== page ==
Red Lights Review: Fun, Tense But Not As Accomplished As Buried

‘Red Lights’ is fun to watch when it’s floating six feet off the ground but some of the fun disappears when you see the stage wire that is holding them there.

rating: 3.5

Margaret Matheson (Sigourney Weaver) a psychologist, and her assistant Tom Buckley (Cillian Murphy) make a living out of investigating and debunking paranormal activity. But when the long retired blind spoon bender and psychic Simon Silver (Robert De Niro) promises to make a comeback, Buckley decides that its time to debunk the alleged fraud once and for all. However, shortly after Buckley embarks on the investigation he soon realizes that there might be more to Silver than meets his milky white eyes. From director Rodrigo Cortes, €˜Red Lights€™ is his long awaited return after 2010's man in a box thriller €˜Buried€™. Where €˜Buried€™ was an exercise in creative camera work and "I'll never tell" plot development, €˜Red Lights€™ is more of an out and out supernatural thriller with "you'll never know" story arcs. Cortes steadily builds a Jenga mountain of tricks, turns and red herrings, whilst we get the sneaking feeling that at any point it could all tumble in a messy heap. Luckily for us then, that €˜Red Lights€™ manages to stay up long enough to be end game rather than game over. Without trying to give too much away, €˜Red Lights€™ is firmly in the €˜Lost€™ camp of storytelling. Things happen which are so out there, so unexplainable; that you feel it will inevitably lead to a ridiculous cop out finale. This is a film that attacks the very idea of the supernatural, yet somehow manages to firmly present the argument that it could well be wrong about this. The plot moves at a steady pace, and barring a few awkward edits and deflating sequences, it keeps your interest and has you guessing throughout. All films have to come to an end, and €˜Red Lights€™ seems to approach its own finale with caution. Bursts of action and "gotcha" reveals are slipped out just before the third act finish, to ensure that the final unveiling becomes closer to an epilogue than an actual showdown. The more film literate viewer will have figured out the ending long before it comes, as it really is paint by numbers conclusion. Yet somehow, this fact falls by the wayside, due to the whole event being so muted and underwhelming. Cortes - whether intentionally or by happy accident - never tries too hard to raise our expectations throughout the film, thus making the end result decidedly inoffensive yet passable. He presents us with enough throwaway details and nods of the head, that we realize its up to us to put the pieces together. There is a sort of "this is what happened" moment, but even that feels less like a self-congratulatory pat on the back and more like an afterthought for the uninitiated. It€™s with this then that my main criticism with the film sits. For a man who set the entirety of his last film in a coffin, you€™d expect something braver with the subject material of €˜Red Lights€™. The set up is strong, the story develops well, but the finished product just feels all too safe. The cast is reasonably strong, and you will be pleased to know that Robert De Niro maintains a level of dignity throughout. €˜Red Lights€™ is one of those intermittent decent performances that have sprung up from time to time in De Niro€™s questionable filmography since the late 90€™s; it€™s good to see Bob on steady ground. Elizabeth Olsen doesn€™t do much as the sidekick love interest, but that is more the fault of Cortes, as her recent performances have all be stellar. Sigourney Weaver gives one of her best turns in recent years, and sells the role of Margaret Matheson with such nuance, you really feel the weight of her presence. Cillian Murphy carries a large chunk of the film, and proves yet again that he is one of the most underrated actors of this generation. His intensity and boyish submission to the often-frustrating nature of the character develop into a portrayal, which is both tragic and magnetic. €˜Red Lights€™ wont be making any careers, but it wont be breaking them either. It€™s the perfect Saturday afternoon movie. There is enough tension to keep you gripped, but not enough brilliance that you€™ll think it was worth the angst. Much like the charlatans it depicts, €˜Red Lights€™ is fun to watch when it€™s floating six feet off the ground but some of the fun disappears when you see the stage wire that is holding them there. Red Lights is released in UK cinemas from Friday June 15th and in the US from Friday July 13th.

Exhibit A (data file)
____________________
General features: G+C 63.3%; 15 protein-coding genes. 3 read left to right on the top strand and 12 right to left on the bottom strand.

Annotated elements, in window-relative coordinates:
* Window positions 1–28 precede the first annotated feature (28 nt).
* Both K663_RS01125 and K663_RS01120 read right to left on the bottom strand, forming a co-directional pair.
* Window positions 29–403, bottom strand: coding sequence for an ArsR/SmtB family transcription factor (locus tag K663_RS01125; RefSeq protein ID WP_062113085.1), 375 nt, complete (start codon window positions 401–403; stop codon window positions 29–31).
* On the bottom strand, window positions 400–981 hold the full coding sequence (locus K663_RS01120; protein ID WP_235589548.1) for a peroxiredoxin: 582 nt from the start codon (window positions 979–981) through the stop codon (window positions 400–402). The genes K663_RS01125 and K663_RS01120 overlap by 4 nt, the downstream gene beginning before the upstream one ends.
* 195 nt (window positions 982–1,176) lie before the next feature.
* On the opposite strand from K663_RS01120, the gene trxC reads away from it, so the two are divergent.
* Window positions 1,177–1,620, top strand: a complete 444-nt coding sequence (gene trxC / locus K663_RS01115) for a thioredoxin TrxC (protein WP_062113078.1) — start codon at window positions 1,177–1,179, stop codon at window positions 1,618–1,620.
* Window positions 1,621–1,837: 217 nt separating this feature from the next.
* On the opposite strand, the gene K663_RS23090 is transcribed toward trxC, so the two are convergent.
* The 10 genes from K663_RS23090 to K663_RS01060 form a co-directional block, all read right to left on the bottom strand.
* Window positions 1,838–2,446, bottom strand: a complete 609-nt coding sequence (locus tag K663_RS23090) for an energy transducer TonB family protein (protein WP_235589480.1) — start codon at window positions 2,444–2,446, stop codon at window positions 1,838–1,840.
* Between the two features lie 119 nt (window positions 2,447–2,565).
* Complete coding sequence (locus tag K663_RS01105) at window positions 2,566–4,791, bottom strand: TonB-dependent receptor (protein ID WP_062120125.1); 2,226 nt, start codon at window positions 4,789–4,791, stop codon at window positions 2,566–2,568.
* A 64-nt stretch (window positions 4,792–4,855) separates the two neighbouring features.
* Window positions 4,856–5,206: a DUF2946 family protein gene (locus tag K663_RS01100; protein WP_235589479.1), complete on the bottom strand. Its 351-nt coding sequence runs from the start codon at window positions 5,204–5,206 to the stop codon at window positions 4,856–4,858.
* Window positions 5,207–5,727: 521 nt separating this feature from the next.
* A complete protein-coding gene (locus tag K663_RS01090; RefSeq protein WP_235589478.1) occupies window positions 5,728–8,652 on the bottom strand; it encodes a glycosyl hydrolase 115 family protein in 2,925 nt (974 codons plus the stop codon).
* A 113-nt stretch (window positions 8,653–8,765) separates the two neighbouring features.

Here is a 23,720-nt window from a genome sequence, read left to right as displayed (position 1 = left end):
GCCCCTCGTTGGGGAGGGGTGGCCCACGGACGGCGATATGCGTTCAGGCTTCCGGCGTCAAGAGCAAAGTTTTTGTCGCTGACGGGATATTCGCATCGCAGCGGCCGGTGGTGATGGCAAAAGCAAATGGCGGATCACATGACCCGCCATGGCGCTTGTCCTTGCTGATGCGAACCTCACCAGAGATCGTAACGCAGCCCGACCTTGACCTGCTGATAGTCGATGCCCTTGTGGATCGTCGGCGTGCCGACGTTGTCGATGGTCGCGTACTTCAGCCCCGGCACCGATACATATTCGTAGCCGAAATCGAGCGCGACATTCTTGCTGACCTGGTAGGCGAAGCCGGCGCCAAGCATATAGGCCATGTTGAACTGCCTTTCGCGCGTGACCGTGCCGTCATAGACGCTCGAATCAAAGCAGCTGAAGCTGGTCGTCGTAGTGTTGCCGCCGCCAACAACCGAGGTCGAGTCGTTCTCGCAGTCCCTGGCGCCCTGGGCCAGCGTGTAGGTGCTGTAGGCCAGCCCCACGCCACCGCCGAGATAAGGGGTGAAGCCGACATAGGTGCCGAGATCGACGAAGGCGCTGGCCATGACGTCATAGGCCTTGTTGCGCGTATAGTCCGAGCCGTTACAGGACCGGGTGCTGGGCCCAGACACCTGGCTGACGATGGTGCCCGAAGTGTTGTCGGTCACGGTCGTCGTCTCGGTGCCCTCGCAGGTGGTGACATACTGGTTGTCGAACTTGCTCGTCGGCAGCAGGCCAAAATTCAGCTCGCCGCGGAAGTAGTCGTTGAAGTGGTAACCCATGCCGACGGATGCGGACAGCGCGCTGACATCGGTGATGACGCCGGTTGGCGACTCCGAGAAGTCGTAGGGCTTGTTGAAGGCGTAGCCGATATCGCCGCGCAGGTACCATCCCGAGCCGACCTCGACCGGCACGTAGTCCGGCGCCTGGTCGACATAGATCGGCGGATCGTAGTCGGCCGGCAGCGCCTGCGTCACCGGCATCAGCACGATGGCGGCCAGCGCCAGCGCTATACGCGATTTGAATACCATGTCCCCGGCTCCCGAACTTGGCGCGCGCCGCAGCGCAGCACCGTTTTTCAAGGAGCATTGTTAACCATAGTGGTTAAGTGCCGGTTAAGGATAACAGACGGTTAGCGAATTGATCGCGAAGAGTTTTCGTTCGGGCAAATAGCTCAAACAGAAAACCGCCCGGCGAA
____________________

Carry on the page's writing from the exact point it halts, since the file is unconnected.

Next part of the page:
Part critic-part film maker, I have been living and breathing film ever since seeing 'Superman' at the tender age of five. Never one to mince my words, I believe in the honest and emotional reaction to film, rather than being arty or self important just for cred. Despite this, you will always hear me say the same thing - "its all opinion, so watch it and make your own." Follow me @iamBradWilliams